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Wednesday, June 29, 2005


Continuous Testing and Cruise Control

I'm currently the primary developer of the Continuous Testing plug-in for Eclipse. I've been asked several times to explain the difference between continuous testing and the CruiseControl tool for continuous integration. Here's how I explained it recently:

What is the difference between continuous testing and cruise control?

Cruise control is a software package that implements the process of continuous integration. In the most famous article on the subject, Martin Fowler calls continuous integration"a fully automated build and test process that allows a team to build and test their software many times a day," and discusses how the CruiseControl framework was built and used at ThoughtWorks to aid in continuous integration. The idea is that once the build and test process is automated, the best way to make sure that it's run "many times a day", and to get the benefits of doing so, is to make an automated daemon responsible for running through the process on every check-in to the repository.

At another point in the same article, Fowler states "Developers typically run some subset of the unit tests with every compile as they are writing the software. This actually speeds up the development work since the tests help to find any logic errors in the code you're working on. Then, rather than debugging, you can look at the changes since you last ran the tests. Those changes should be small and thus it's a lot easier to find the bug." The idea of continuous testing is that the best way to make sure that the unit tests are run "with every compile", and to get the benefits of doing so, is to make an automated daemon responsible for doing so.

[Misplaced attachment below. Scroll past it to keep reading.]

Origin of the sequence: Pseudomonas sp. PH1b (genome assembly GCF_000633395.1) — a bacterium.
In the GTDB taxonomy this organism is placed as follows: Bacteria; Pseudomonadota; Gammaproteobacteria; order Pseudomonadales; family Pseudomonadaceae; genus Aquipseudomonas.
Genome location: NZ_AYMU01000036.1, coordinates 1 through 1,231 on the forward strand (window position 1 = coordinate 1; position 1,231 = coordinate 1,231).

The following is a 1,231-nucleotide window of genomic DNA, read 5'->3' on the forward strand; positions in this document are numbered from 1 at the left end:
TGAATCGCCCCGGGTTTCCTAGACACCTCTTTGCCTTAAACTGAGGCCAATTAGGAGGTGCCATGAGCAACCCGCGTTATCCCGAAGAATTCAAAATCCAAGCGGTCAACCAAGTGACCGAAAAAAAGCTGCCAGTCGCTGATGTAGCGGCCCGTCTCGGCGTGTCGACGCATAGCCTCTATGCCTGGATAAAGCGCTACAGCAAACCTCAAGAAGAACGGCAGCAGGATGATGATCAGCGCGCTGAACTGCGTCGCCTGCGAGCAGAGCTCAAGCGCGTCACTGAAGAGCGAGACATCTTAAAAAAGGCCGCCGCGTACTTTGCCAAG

In short, continuous integration and continuous testing are both good ideas that require either developer discipline or automated support.
CruiseControl automates continuous integration to catch errors quickly:
- for an entire team
- on a shared server
- several times a day

Our plug-in automates continuous testing to catch errors quickly:
- for a single developer
- on the developer's workstation
- several times an hour, or more

Just so you know, someone's actually watching to see what you do here... Thanks for the bullet points - it makes yours goals very clear.

It seems to me that better testing tools on an individual's workstation are the way to introduce the methodology to a group like the one I currently work for. Server-side measures are a pain for our team because there are enough problems just finding shared hard-drive space. If the resources can be found, it still means yet another application that someone has to learn and support, which is always a big deal here.

Something extra in the IDE could go a long way in encouraging people to test more frequently. Team-members regularly would disable old tests and then never re-enable them, because they took too long - something that automatically determined which tests to run might have kept those tests up-to-date.

With out of date tests, incorporating everything into a unified test framework was impossible, because without a central server, the process would be far more painful to the one who tried to integrate than to those whose tests did not work. Maybe in some cases something simple could help prevent a poor process from snowballing like that.
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